Khok: Rice ‘diskarte dishes’

Sira-sira store

NARDI, the wife of my friend Illustracio, has creative ways of serving rice.

“I have to work out my brain power to come up with attractive dishes. I have two school children who sometimes don’t touch the rice I pack for them in their lunchbox,” she said one day. She said that after experimenting in her tiny kitchen, she had come up with unusual ways of serving rice.

“It sometimes looks like junk food. So my children eat them with gusto.”

We were intrigued by her story. So we asked her how she serves rice in different ways.

“It’s simply called diskarte,” she said, which really was not much of an information.

“Wow, that’s helpful,” my Uncle Gustave said.

Oh, that word, I thought. It comes from the Spanish original descarte or to disregard. How can that be a positive thing? In local parlance, it means something you do to attract (especially the opposite sex); to do things effectively; resourcefulness; to have an angle; and to find solutions.

THE STUFF. In the end, Nardi showed us some of her rice diskarte dishes. Aside from fried rice with minced hotdog, longganisa and chopped scrambled egg, Nardi makes rice balls.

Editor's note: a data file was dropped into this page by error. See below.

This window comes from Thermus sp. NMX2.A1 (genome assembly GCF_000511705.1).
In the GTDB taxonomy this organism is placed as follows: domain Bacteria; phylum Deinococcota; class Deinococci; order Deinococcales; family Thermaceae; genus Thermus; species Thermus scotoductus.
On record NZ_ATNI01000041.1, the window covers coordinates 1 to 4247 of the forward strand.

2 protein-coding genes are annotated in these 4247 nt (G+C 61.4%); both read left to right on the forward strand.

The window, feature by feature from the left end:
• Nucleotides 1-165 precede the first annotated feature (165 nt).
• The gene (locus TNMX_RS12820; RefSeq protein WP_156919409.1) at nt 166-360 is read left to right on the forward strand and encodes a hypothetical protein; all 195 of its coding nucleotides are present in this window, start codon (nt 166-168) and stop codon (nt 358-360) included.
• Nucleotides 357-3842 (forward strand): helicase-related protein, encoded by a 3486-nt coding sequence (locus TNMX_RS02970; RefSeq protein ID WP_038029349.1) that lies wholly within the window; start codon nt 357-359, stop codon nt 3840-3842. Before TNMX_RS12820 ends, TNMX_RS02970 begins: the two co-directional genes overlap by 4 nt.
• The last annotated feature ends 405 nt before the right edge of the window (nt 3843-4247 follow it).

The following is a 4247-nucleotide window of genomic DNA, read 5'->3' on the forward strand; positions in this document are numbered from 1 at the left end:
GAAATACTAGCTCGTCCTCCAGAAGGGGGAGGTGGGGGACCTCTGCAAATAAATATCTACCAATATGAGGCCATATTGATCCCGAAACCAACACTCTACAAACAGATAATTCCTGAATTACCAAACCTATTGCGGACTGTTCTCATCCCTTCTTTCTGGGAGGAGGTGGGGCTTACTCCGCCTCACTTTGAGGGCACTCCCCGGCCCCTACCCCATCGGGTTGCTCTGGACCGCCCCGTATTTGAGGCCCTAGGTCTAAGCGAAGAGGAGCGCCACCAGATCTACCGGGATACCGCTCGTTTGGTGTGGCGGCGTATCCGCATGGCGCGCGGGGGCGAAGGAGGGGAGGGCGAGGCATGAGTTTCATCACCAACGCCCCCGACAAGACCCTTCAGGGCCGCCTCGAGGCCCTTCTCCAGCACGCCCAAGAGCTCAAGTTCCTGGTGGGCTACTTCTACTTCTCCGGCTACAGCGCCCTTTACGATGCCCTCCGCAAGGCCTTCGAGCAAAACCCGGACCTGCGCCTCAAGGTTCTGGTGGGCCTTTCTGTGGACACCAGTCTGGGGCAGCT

She takes a handful of rice, flattens it and fills it with flaked adobo and sauteed cubed vegetables. She adds more rice and forms it into a ball. Her children’s favorite stuffing include sauteed beans with carrots and cabbage, or sauteed ground pork mixed with minced carrots, potatoes and chayote. “Play with the idea,” she said.

THE SANDWICH. Nardi makes rice sandwiches using rice as the main ingredient for the stuffing! She mixes chopped cooked hotdog, lettuce or cucumber (squeeze out juice first), sandwich spread and cubed cheese with rice. She spreads this on toasted bread. “I pack this with homemade frozen choco-milk drink. By lunch, it’s ready to drink.”

Another rice sandwich is a version of the onigirazu. “I don’t use nori, it’s too costly. I make rice patties to replace bread.”

Nardi mixes boiled rice with sauteed onions, chopped boiled carrots and kalabasang pula (pumpkin), salt to taste, grated cheese and one egg. After mixing and shaping them into patties, she fries them till golden brown. She stuffs them with cooked sardines. “I add vegetable soup and fruit in season in my children’s lunchboxes.”

THE PRESS. Some days, Nardi packs rice in a lunchbox. On top of the rice she presses all over the surface her children’s favorite food such as fried chicken, adobo or ground beef with chayote.


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